Interior space is quite cramped. If you are at all claustrophobic then you may want to consider walking instead. Due to the Volt’s overall shape, which in fairness is to be as aerodynamic as possible to reduce drag, means you’ll likely hit your head against the frame while getting in. Speaking of aerodynamics, the Volt has a very low chin spoiler to reduce drag as well, but it becomes problematic when entering a sloped driveway as it scraps against the bottom harder than a 16′s lowered and modded Honda Civic would. Luckily the font spoiler itself is made of durable rubber which gives it some flexibility. Back to headroom, rear passengers will get treated to a knock on the noggin as well in addition to very few places to put their legs. The Volt is a four-seater car due to the fact that its battery is shaped like a ‘T’ and runs down the middle of the car.
The gauges behind the wheel are all LCD and can house a number of different types of information and efficient driving technique coaching. The latter is accomplished through a green ball which sits in the middle of a set range. When the green ball is in the middle, give yourself a pat on the back because that means you’re driving as efficiently as possible. If the ball moves upwards in the range, becomes smaller and turns into an orange hue, it means you’re driving it like a Porsche and as such, you’re using up more range than you should. If the ball reacts the exact same way but moves itself downward, it makes you’re braking inefficiently. The method works quite well. When you are finished your journey, the Volt will display a report card of your driving.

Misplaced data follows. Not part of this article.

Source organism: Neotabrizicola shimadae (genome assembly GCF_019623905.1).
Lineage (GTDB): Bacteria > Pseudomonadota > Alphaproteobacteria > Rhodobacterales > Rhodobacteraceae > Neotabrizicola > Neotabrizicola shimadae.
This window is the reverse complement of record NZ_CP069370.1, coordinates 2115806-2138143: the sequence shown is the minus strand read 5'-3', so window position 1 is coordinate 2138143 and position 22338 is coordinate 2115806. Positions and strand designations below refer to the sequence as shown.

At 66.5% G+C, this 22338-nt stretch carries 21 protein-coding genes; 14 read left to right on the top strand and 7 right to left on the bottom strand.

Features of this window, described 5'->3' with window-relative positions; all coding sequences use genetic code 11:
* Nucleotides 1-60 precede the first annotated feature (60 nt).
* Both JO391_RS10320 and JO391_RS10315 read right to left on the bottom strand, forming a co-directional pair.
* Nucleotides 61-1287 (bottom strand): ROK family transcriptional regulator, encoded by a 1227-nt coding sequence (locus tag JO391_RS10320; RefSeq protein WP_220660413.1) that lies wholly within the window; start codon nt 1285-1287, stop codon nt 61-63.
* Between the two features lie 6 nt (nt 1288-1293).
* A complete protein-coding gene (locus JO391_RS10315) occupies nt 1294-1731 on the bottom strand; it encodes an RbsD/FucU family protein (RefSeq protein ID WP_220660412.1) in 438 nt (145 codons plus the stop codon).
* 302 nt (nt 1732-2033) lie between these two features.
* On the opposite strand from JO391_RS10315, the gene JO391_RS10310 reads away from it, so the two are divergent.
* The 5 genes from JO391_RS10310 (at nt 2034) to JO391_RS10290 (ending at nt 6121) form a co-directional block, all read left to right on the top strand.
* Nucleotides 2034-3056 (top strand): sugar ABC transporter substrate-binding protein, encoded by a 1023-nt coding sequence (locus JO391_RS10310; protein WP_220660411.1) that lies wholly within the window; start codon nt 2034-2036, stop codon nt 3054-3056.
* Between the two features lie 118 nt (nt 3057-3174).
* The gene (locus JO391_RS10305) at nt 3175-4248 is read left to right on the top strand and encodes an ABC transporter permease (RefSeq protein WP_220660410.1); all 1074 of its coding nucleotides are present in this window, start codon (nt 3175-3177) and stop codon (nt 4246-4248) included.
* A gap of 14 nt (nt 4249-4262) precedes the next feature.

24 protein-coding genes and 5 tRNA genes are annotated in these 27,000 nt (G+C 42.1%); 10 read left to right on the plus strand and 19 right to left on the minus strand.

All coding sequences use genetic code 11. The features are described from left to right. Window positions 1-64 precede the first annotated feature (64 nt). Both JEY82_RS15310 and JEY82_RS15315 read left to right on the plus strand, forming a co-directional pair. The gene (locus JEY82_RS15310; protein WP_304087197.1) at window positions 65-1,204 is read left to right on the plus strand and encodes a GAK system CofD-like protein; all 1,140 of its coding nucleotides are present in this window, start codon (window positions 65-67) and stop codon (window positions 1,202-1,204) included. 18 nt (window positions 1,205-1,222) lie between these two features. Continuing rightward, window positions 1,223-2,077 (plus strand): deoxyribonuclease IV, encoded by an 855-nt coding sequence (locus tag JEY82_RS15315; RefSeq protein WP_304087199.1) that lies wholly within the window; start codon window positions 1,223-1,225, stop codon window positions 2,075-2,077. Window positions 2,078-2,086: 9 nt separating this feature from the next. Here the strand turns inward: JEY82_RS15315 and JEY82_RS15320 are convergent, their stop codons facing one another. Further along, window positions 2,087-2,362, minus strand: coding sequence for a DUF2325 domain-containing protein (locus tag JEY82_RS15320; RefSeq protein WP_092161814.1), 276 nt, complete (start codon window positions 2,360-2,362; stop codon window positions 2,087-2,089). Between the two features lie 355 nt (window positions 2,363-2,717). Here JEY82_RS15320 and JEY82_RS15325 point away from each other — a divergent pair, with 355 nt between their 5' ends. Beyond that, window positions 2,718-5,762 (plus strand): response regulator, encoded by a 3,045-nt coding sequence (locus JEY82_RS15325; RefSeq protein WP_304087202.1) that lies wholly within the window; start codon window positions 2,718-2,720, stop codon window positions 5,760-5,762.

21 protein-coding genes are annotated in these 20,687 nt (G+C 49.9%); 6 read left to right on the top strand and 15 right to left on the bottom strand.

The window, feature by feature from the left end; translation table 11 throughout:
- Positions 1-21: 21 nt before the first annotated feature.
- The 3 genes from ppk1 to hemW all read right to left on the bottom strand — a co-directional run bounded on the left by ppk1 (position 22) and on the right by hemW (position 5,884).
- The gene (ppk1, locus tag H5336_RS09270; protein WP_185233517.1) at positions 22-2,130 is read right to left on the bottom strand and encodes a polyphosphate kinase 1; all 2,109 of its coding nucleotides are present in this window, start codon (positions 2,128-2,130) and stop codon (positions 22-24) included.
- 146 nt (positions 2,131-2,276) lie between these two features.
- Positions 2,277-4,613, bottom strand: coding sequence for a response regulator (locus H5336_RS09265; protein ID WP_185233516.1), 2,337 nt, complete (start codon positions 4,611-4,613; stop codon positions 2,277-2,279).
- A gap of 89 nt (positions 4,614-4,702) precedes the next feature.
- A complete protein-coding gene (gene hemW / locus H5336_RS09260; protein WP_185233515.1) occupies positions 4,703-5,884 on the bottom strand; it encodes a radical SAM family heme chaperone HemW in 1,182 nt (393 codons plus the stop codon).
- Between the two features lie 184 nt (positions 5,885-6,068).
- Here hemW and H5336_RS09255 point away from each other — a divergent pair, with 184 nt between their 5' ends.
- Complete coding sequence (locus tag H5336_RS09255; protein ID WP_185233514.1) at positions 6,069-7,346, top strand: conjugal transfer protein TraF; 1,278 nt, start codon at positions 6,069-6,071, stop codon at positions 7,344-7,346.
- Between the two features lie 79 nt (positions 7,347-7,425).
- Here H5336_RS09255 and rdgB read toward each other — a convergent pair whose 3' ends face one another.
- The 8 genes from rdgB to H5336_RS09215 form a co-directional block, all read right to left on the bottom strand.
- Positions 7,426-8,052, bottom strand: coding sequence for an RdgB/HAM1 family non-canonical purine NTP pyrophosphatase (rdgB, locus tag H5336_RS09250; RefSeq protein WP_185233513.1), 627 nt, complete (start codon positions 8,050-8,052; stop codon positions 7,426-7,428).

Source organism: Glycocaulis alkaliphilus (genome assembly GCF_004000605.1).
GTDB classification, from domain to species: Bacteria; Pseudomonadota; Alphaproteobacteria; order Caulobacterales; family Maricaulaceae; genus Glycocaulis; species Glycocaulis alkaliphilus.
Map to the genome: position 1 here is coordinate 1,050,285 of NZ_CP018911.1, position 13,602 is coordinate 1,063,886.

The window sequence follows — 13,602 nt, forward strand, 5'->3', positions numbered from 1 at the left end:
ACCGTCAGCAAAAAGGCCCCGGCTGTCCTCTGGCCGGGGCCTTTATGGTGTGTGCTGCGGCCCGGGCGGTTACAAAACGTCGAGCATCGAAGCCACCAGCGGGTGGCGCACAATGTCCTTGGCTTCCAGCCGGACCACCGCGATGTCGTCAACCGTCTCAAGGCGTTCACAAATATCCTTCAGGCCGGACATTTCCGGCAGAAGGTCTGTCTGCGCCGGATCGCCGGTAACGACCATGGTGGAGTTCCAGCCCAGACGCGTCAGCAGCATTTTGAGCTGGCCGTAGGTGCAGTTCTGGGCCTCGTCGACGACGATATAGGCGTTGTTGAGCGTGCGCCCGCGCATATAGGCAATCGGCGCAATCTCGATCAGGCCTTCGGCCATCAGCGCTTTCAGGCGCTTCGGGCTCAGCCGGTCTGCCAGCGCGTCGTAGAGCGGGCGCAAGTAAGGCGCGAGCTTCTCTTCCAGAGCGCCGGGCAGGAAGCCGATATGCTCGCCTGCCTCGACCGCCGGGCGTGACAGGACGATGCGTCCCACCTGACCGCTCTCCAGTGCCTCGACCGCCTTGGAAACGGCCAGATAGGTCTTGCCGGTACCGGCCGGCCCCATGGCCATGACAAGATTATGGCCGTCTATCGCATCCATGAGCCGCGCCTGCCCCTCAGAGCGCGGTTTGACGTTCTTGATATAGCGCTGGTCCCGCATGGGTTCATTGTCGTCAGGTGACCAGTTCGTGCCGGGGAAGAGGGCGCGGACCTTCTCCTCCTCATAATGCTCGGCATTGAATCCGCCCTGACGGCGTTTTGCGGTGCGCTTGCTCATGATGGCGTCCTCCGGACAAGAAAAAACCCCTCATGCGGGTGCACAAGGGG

Speaking of driving, the Volt is feels fairly solid and smooth around town and even more so on the highway. There is decent feedback from the steering wheel, but thanks to that large battery, handling isn’t one of its forte’s, though it’s not as wobbly and unstable as you might think.
Charging the Volt takes about 14 hours from a conventional outlet, which I didn’t find to be a problem since I work from home and plugged it in to charge overnight. However if you plan on doing more driving in your Volt, you can purchase a more powerful charger which reduces charging time to 6 hours. There are also public charging stations that promise a charge time of just over an hour.